TallWood Design Institute established at Oregon State U.
March 14, 2017 | 5:30 pm CDT

CORVALLIS, Ore. — The National Center for Advanced Wood Products Manufacturing and Design at Oregon State University has been renamed as the TallWood Design Institute.

The institute brings together the OSU College of Forestry; OSU College of Engineering; and the University of Oregon School of Architecture and Allied Arts. It’s the nation’s only research collaborative that focuses exclusively on the advancement of structural wood products, and will serve as a national research, education, teaching and outreach hub in the development of tall wood buildings.

Iain Macdonald, an international leader in high-rise wood structures who led the Centre for Advanced Wood Products at the University of British Columbia for the past 10 years, has been hired as its first acting director.

“Oregon’s forest products industry and sustainable design profession are recognized for their products and progressive leadership internationally,” said Thomas Maness, dean of the College of Forestry. “The TallWood Design Institute works to link these two together in order to grow and leverage the use of new wood products in sustainable building design. The addition of Iain Macdonald is one more step toward putting mass timber on the map and Oregon as the go-to place for expertise and new products.”

The institute’s applied research on the strength and durability of mass timber products is key to widespread adoption of this technology. Data from product testing and development enables building code officials to modify rules to allow for mass timber buildings in the United States. Mass timber has been successfully used in Europe for over two decades.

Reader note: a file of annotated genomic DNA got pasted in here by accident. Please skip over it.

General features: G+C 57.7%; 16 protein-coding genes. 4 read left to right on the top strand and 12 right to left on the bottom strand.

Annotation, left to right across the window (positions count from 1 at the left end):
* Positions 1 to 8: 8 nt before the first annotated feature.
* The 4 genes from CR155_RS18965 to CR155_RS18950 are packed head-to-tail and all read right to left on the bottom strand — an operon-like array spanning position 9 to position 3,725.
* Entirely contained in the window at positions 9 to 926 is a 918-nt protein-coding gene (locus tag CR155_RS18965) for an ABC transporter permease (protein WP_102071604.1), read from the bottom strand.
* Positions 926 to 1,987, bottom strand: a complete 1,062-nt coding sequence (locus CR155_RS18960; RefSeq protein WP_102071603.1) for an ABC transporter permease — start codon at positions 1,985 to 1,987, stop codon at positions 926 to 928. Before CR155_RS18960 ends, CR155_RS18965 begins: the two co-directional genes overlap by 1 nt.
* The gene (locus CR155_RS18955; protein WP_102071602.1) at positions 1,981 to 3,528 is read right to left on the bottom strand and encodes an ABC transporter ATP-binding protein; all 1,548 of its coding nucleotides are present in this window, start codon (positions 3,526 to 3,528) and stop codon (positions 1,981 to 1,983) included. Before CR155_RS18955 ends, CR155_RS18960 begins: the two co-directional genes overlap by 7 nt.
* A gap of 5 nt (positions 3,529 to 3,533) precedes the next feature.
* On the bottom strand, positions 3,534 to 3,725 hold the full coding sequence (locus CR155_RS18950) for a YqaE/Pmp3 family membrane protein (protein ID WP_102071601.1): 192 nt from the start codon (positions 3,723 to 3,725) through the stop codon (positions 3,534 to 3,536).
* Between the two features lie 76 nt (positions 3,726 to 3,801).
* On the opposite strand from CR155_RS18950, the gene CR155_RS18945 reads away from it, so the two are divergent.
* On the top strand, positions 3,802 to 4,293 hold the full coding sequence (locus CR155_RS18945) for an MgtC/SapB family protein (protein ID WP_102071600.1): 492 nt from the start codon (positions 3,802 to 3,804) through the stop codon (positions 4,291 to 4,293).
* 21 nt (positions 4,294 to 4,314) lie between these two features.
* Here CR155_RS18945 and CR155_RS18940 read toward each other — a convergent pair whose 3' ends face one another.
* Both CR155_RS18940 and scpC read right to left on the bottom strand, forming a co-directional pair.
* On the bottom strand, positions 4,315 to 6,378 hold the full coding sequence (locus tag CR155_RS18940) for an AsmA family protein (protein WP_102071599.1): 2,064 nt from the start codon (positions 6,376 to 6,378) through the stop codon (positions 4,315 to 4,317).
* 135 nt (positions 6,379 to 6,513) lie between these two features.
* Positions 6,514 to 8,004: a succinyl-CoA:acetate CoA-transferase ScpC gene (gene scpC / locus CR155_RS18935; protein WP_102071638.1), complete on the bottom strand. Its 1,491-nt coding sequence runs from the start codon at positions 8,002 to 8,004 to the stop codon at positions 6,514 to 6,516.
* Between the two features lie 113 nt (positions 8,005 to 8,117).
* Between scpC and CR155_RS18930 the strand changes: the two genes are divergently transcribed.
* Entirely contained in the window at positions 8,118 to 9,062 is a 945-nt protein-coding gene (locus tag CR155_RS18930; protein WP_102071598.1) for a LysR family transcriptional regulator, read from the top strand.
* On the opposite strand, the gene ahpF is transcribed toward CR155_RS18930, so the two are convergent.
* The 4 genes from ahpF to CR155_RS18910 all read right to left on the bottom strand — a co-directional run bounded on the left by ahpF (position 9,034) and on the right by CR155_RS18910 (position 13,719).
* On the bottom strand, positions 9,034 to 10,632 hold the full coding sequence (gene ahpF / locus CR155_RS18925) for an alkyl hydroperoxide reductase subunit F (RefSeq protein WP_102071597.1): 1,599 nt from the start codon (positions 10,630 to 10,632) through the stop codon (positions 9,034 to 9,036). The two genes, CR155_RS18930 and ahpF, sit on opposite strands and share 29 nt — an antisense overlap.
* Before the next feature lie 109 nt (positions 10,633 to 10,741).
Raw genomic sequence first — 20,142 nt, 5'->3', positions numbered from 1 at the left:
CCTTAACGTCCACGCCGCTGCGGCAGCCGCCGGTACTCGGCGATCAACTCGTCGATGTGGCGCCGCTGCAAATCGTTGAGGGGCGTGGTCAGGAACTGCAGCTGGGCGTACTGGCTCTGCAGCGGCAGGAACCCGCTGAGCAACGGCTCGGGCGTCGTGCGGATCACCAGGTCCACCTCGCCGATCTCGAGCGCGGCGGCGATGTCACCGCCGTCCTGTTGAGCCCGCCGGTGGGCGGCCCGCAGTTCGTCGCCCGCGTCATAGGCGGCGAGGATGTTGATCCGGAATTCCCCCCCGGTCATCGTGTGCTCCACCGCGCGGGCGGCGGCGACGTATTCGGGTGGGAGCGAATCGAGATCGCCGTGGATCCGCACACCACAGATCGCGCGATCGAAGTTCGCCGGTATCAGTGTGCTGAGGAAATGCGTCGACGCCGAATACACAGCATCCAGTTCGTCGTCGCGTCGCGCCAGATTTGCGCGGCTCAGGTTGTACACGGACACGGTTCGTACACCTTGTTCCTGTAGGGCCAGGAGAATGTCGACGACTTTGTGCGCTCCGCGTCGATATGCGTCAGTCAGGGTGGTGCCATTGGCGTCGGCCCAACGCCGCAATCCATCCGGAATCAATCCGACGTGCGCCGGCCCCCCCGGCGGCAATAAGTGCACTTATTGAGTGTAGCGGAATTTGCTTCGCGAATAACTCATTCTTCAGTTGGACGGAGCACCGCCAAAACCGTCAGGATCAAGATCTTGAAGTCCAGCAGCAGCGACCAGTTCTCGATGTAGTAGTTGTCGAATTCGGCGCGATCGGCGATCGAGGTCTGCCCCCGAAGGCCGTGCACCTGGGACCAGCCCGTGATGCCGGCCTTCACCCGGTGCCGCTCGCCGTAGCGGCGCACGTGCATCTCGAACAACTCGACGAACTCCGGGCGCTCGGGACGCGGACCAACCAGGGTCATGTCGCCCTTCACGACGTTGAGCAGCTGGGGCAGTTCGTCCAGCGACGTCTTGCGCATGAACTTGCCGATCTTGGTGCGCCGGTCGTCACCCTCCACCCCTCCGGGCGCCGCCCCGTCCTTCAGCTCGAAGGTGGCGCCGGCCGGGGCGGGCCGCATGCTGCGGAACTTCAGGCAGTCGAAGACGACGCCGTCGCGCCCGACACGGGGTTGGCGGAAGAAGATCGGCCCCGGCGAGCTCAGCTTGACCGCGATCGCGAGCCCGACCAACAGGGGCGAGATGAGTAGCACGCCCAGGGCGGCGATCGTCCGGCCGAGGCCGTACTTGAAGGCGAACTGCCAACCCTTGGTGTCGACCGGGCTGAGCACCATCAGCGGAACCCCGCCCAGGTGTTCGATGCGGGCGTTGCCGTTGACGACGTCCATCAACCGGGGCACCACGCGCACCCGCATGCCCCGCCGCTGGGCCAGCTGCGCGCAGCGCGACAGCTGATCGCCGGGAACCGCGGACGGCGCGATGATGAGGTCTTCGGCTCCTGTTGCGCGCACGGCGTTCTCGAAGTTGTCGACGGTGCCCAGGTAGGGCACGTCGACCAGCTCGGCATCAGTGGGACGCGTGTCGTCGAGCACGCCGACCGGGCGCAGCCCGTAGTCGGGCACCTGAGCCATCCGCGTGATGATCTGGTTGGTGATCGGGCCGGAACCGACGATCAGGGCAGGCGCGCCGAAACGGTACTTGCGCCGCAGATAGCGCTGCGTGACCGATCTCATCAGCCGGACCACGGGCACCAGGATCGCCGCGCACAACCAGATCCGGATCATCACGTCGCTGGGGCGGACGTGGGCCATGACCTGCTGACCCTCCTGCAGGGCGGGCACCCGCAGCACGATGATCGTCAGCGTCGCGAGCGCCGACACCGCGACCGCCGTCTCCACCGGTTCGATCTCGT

“I’m excited to lead the TallWood Design Institute and partner with two outstanding universities,” said Macdonald, who played a key role in garnering support for UBC to build the world’s tallest timber structure in 2016, an 18-story student dormitory called Brock Commons. “We are conducting collaborative, world-class research that will advance solutions for designers, manufacturers and engineers of advanced wood structures and encourage the widespread adoption of tall wood buildings.”

The institute and its affiliated wood science, architecture and engineering faculty have already played a key role in developing market-ready mass timber products that are either being used, or will soon be used, in commercial projects.

"There is a lot of excitement around mass timber in the design community,” said Judith Sheine, head of the Department of Architecture at the University of Oregon’s School of Architecture & Allied Arts. “But for mass timber to be fully embraced in the U.S., we need demonstration projects, performance testing, and new product development. The TallWood Design Institute is doing the kind of research needed to make it possible for design professionals to realize the potential of mass timber and to make it practical to use in a variety of project types."